by Jiheng Yan
Recently, I watched a Chinese art talk show which talks about one of Vincent Van Gogh's early unfished work called 'Fishman on the beach.' The host talked about the beauty of this unfished work. The painting is raw but fascinating. According to the host's assumption, the painting was unfished because it was Van Gogh's early work and he doesn't know how to finish this painting. It leads me to the question I have for a long time. I asked a lot of people for the answer. But I still haven't get one that can convince me. The question is how artists decide whether the artwork was finished or not?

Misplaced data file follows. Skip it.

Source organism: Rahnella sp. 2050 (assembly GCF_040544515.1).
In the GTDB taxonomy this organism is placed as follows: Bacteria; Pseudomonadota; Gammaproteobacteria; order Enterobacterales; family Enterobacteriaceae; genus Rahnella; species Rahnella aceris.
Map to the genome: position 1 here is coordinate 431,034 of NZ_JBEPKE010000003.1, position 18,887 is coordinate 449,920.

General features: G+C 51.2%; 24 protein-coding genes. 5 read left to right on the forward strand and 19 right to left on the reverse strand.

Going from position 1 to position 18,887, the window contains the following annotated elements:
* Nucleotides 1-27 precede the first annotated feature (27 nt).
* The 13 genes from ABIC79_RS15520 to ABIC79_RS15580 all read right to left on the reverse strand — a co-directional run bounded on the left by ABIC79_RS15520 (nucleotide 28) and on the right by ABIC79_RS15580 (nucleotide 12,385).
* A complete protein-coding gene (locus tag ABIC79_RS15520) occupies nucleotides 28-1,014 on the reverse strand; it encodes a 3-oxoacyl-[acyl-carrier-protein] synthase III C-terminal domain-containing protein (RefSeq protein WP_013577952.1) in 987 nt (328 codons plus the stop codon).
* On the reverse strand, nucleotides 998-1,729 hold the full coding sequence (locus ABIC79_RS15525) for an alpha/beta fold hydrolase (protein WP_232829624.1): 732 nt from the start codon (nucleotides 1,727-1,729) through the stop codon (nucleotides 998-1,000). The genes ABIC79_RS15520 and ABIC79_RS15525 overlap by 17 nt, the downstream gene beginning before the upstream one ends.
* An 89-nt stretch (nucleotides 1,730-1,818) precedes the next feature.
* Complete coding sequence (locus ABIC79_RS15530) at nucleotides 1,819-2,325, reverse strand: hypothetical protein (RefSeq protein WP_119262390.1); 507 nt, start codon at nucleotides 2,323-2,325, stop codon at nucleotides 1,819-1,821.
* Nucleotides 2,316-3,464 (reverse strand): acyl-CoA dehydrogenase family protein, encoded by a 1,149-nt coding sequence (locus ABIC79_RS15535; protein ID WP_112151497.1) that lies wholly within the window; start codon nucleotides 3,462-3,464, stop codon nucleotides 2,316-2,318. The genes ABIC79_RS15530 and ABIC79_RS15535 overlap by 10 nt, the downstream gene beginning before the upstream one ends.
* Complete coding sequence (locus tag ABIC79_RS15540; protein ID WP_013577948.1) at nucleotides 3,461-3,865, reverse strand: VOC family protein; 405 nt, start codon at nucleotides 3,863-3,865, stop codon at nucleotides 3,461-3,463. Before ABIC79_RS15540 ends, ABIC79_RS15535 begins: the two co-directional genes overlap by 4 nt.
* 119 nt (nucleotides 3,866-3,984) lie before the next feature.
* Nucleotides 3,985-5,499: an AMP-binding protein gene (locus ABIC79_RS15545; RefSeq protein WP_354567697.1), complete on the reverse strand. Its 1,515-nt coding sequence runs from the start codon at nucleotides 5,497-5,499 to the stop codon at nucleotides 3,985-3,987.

I asked myself this question again and again. When I see Mr. and Mrs. Becher's typology series for the first time, I had that question in mind immediately. Artworks especially typology works, the quantity of work was decided by artists. But how did the artists make the decision? I understand that some artists may consider their presentation strategy before they finish the project. They figure out a number that works best for exhibiting. Excluding that reason, how do artists make the decision? Take my self as an example; I created a series for my midpoint review. It is a project of my emotional transformation in the past two years. The requirement for midpoint review is one series of work have to have 12 to 16 images in it. I submitted 12 images for the MPR only because I can pick the best 12 images in all the photos I have taken. The fewer photos I show, the possibility of having weak images in this project is lower. But after graduating from the school, there is no such a requirement for artists. How could I know if the project was finished or not? I can have 40 images of one series and keep shooting. Should I stop working on a project just because I am tired of it? Or should I continue to work on a 'finished' project if I have an idea how to improve this project? I still don't have the answer.